Ecology of Mind, An: A Daughter’s Portrait of Gregory Bateson

Sep 11, 2012

It’s both amusing and depressing that Gregory Bateson, at this juncture in time, is less well known on Planet Earth than almost all reality TV “celebrities” and possibly even the heavyset British girl currently getting her fifteen minutes of fame due to a Youtube video wherein she sobs inconsolably over the breakup of some teen-vampire movie stars she’s probably never met. That’s pretty solid evidence that Camus wasn’t totally out of his tree when he asserted that life is absurd.

That those who truly offer so little so easily eclipse a person who truly offers so much is simply a big, fat, sobbing perversion of justice.

Bateson was someone who wore a staggering number of hats; he was an anthropologist, psychologist, cyberneticist, environmentalist, ethnologist, epistemologist, systems thinker, linguist, semiotician… just to name a few. In short, he was a world-class generalist—what Grace Llewellyn would call a “glorious generalist”—with a list of interdisciplinary credentials to make the pinkish dumpling in your head twitch. In fact, his work, along with his colleagues at the Macy Conferences in the 1940s, figured enormously in the development of cybernetics, which in turn laid the groundwork for the development of Al Gore’s much beloved Internet, which of course, brings things like chubby, sobbing British girls into our lives.

Bateson’s fame probably peaked in the late ‘60s and throughout the ‘70s when he was a favorite and frequent lecturer at the Esalen Institute at Big Sur. But like so many of the star attractions of those halcyon days of Esalen—John Lilly, Fritz Perls, among others—Bateson and his wide-ranging work seemed to begin to fade from public view as the ‘70s drew to a close. Unfortunately, he’s now largely unknown outside of certain academic and intellectual circles. This could be due to a great extent to Bateson’s reputation of being “inscrutable” and “abstruse.”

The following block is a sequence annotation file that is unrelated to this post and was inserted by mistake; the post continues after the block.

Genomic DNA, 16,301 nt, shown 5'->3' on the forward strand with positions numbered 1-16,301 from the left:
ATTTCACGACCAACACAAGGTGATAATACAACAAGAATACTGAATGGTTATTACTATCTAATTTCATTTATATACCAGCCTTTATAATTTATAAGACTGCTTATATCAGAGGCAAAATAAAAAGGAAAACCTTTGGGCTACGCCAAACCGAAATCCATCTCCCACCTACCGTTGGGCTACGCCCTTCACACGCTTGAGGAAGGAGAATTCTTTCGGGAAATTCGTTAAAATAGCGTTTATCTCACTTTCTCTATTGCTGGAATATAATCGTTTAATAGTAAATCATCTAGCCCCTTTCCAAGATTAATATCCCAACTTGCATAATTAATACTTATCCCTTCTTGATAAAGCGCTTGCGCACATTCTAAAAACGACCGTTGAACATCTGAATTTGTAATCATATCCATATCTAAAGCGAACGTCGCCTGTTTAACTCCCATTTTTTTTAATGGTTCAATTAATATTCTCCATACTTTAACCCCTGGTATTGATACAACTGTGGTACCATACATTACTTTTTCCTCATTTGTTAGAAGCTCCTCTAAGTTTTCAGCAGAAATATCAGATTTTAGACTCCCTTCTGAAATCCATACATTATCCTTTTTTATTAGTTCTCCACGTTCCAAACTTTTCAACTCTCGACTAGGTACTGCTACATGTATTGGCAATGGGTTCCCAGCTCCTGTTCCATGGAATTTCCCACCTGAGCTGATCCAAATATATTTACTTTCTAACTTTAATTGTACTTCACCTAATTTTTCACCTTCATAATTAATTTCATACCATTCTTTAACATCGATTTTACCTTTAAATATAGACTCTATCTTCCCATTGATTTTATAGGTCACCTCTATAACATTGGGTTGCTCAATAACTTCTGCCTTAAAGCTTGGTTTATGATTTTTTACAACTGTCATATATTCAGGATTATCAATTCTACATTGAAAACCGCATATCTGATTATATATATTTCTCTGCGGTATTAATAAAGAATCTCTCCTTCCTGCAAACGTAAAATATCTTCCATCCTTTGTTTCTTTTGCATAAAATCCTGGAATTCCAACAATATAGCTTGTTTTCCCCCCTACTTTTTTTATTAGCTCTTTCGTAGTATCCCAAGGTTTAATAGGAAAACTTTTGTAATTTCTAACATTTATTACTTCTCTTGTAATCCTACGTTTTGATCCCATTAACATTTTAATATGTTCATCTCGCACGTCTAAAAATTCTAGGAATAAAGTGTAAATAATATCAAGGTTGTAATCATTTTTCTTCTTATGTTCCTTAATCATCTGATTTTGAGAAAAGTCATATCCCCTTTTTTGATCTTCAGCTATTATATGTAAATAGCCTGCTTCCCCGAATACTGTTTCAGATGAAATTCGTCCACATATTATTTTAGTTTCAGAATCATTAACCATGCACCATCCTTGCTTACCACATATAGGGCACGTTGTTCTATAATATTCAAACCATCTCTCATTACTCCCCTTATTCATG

Hopefully daughter Nora Bateson’s documentary An Ecology of Mind will change all that.

This film, more than a dry, by-the-numbers recounting of Bateson’s sundry activities and achievements over his seventy-six years of existence, is more of a meditation on his many ideas about how humans think and how their perspectives influence the way they choose to interact with their surroundings. Thoughtfully narrated by Nora Bateson and utilizing archival lecture footage of Gregory Bateson himself, the film deftly moves you into new perspectives where previously unnoticed relationships, systems within systems, begin to come into focus.

A major thematic aspect of An Ecology of Mind is frames and framing; specifically, the way the mind frames reality into graspable units or parcels—and throughout the film, scenes are composed so as to show various physical frames, like frames around a painting, surrounding and encapsulating the footage. It proves to be a subtle but effective way to get a valuable point across on a visual level.

That point, which Bateson was so elegantly directing your attention to, is to not only try to be aware of this “framing” mechanism but to deeply realize that those very frames—those lines of division giving apparent “separation” to certain things from certain other things—no matter how seductive and persuasive, are nothing more than projections of the mind. This framing phenomenon is partial in multiple senses of the word: it is incomplete, it is constituent, and it is biased. Reality—to use a clumsy, almost barbaric, but seemingly inescapable word—is simply not cut up into those nicely digestible chunks you think you encounter as you wend you way through life.